Considering the C86 compilation was based on an ethos of underachievement, the fortunes of its alumni have differed enormously. Where Primal Scream achieved worldwide success and made several era defining records, and The Wedding Present, Half Man Half Biscuit and The Pastels cemented themselves a place in indie rock’s canon as some of its finest cult heroes, there are some of this ramshackle, accidental quasi-scene whose fame stretched little further than simply being featured on the legendary NME tape: these are bands who strayed no further into the mainstream after ’86, whether they intended to or not.
The Wolfhounds fit firmly into this category. They weren't around for what indie music would subsequently become: the C86 sound would fade out and back in again over the next 25 or so years, kept alive by the ongoing DIY mentality that gave birth to it. If The Wolfhounds had made this, their fifth studio record, during the Nineties, then few would have taken notice; the Britpop penchant for enormous, anthemic tunes that prevailed at the time would have swallowed up and spat out Middle Aged Freaks’ wit and self-deprecation. Now, the tracks sound dynamic and joyous: they break no barriers, for they erected none to break, but they sound like an indie band doing what indie bands did in the Eighties: playing guitars in a room with their mates, without any lofty artistic aspirations.
Because not all records need atmospheric instrumental passages. Where Middle Aged Freaks finds its ample charms is in its abundance of short, sharp tunes. The band still have a sense of anger, exemplified by the vocals’ snarl and the guitars’ bite, but these are largely concealed beneath the sense of a band who are happy to be making a record and don’t necessarily mind who hears it aside from the people who are aware of its release.
Opening with the vaulting garage rock of ‘Skullface’, the band soar through the record with abandon; tracks such as ‘Cheer Up’ and ‘Middle Aged Freaks’ matching buoyancy with cynicism. The latter’s chorus of “Cheer up, fucking cheer up! ” is not so much of a suggestion as it is an exasperated order, the sort that one would expect from a band who have done the proverbial rounds over the years and essentially know what is important in life, reinforced in turn by the former’s knowing admittance of their own age and attitudes towards life. Lowering the tempo somewhat is the similarly reflective ‘Slide’, where singer David Callahan's admission of having “far too many accidents, some of them were kids” bringing about a darker side to the record- reinforced again by the subsequent stop-start post-punk of ‘Tunnel’.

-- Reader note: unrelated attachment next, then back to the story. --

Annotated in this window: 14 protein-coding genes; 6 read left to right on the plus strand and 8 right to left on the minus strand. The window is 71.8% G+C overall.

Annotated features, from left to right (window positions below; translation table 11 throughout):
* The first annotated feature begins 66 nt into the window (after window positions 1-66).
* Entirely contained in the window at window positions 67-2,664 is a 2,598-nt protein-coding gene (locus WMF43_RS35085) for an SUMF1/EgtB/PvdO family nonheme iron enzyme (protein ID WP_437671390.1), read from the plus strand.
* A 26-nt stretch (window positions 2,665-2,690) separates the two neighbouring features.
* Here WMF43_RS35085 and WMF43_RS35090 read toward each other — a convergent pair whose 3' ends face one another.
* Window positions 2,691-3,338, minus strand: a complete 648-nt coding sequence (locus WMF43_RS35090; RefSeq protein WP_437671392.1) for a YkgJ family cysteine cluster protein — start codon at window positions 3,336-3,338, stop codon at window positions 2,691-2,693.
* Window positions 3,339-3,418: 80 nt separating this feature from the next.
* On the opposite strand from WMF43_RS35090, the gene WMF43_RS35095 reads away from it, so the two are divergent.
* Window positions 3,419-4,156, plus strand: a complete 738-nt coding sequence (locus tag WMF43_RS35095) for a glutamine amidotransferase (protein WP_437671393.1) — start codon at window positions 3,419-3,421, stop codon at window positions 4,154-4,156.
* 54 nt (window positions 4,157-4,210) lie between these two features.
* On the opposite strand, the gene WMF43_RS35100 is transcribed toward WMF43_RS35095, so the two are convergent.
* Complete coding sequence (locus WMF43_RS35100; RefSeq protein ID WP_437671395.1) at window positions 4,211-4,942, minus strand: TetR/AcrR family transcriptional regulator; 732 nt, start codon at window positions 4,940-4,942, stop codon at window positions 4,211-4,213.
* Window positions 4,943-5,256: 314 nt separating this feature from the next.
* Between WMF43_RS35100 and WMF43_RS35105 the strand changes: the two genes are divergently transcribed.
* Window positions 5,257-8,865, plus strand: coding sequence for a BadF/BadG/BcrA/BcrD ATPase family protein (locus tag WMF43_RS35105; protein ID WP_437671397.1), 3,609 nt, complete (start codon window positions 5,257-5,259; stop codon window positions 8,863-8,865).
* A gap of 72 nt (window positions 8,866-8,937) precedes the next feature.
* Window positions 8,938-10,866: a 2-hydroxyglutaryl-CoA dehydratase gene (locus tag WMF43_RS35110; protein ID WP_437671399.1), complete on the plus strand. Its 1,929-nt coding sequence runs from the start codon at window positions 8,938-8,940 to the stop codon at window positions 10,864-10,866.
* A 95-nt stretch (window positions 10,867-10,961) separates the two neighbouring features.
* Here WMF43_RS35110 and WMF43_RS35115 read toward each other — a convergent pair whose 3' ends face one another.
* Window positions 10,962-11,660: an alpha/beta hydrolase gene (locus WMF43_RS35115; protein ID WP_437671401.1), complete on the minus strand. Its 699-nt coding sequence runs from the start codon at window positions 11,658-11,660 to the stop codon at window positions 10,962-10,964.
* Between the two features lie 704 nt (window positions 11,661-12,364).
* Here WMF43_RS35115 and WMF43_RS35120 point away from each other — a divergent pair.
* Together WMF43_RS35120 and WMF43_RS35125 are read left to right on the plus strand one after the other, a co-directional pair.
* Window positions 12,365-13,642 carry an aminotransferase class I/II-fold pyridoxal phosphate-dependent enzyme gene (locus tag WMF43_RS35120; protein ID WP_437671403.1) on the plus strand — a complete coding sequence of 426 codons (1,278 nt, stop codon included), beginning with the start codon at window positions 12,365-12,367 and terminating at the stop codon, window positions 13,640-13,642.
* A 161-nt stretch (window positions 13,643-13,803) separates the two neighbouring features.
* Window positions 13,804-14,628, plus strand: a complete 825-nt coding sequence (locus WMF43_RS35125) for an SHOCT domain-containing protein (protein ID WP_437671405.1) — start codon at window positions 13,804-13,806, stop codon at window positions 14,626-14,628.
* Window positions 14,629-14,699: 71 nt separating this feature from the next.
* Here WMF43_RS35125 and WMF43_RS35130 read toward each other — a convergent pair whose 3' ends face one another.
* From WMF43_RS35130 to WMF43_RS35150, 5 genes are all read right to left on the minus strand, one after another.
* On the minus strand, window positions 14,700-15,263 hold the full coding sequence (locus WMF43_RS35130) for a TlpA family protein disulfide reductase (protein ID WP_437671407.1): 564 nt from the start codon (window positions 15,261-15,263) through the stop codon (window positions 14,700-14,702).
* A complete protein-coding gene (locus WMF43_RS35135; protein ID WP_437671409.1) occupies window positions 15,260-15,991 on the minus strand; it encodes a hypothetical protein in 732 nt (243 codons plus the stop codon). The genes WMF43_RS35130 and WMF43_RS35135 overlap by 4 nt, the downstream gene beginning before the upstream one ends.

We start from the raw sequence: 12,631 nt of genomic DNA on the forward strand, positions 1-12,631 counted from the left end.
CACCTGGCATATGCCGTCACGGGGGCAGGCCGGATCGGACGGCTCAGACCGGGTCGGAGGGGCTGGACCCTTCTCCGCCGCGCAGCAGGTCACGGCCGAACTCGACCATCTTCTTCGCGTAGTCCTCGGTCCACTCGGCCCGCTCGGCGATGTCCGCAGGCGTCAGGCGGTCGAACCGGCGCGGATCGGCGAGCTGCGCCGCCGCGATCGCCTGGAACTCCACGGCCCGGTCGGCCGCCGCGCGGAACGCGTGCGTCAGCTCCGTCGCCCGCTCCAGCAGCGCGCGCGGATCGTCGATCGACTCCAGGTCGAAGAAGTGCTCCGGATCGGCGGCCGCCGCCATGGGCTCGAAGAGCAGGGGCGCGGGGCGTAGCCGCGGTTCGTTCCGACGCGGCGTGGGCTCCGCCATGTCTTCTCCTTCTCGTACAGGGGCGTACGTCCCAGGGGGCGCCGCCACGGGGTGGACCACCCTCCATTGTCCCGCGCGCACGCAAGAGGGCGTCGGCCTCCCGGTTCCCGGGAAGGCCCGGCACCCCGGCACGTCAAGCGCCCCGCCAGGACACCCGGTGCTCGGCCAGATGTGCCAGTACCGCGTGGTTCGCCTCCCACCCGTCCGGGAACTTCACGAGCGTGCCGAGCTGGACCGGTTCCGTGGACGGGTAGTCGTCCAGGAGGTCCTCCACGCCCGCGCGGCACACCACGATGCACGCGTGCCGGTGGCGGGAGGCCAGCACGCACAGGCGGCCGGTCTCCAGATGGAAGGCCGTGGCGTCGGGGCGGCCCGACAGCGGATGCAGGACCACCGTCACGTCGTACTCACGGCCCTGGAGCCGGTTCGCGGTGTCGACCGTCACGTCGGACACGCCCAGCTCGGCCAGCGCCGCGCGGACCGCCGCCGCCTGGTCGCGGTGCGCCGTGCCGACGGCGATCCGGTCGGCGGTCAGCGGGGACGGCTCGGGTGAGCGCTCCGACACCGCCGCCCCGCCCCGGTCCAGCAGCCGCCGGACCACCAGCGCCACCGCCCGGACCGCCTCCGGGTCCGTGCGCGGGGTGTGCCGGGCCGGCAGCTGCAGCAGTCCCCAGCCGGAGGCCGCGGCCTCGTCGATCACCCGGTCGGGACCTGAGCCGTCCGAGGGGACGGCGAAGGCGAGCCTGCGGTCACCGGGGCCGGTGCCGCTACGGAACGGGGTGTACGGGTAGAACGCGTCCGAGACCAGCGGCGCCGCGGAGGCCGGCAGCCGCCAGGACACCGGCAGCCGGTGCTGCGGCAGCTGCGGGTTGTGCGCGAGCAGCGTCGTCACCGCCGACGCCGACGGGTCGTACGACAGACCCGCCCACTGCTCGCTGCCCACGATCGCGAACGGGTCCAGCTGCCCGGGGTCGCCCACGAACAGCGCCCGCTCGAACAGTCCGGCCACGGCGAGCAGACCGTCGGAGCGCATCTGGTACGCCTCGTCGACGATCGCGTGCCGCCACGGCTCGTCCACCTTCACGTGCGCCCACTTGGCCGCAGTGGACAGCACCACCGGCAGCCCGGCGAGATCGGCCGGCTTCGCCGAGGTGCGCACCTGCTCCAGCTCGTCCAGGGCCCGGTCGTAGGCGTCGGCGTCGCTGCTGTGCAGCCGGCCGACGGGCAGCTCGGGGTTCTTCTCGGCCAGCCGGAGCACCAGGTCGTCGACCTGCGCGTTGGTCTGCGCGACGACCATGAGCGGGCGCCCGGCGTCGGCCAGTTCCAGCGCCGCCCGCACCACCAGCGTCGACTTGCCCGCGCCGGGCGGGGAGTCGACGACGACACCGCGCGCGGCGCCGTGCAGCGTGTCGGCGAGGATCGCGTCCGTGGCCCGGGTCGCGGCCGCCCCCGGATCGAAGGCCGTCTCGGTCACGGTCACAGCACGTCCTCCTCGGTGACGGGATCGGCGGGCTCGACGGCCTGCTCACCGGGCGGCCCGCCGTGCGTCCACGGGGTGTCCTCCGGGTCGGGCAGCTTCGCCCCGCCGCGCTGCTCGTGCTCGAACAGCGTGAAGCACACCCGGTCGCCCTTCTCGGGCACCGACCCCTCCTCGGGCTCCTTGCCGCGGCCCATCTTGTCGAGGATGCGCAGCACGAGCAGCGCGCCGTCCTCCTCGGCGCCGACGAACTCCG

While in many respects little more than a lesson into the origins of a genre, The Wolfhounds show here how the originals are often the best, something in turn proven by the spat of Eighties indie and post-punk reunions we are seeing at the moment. This band, however, don’t have a classic album to tour and set an excellent example of how to write new material. Whilst being fully aware of their origins, The Wolfhounds are fully aware of their age.
7Jon Clark's Score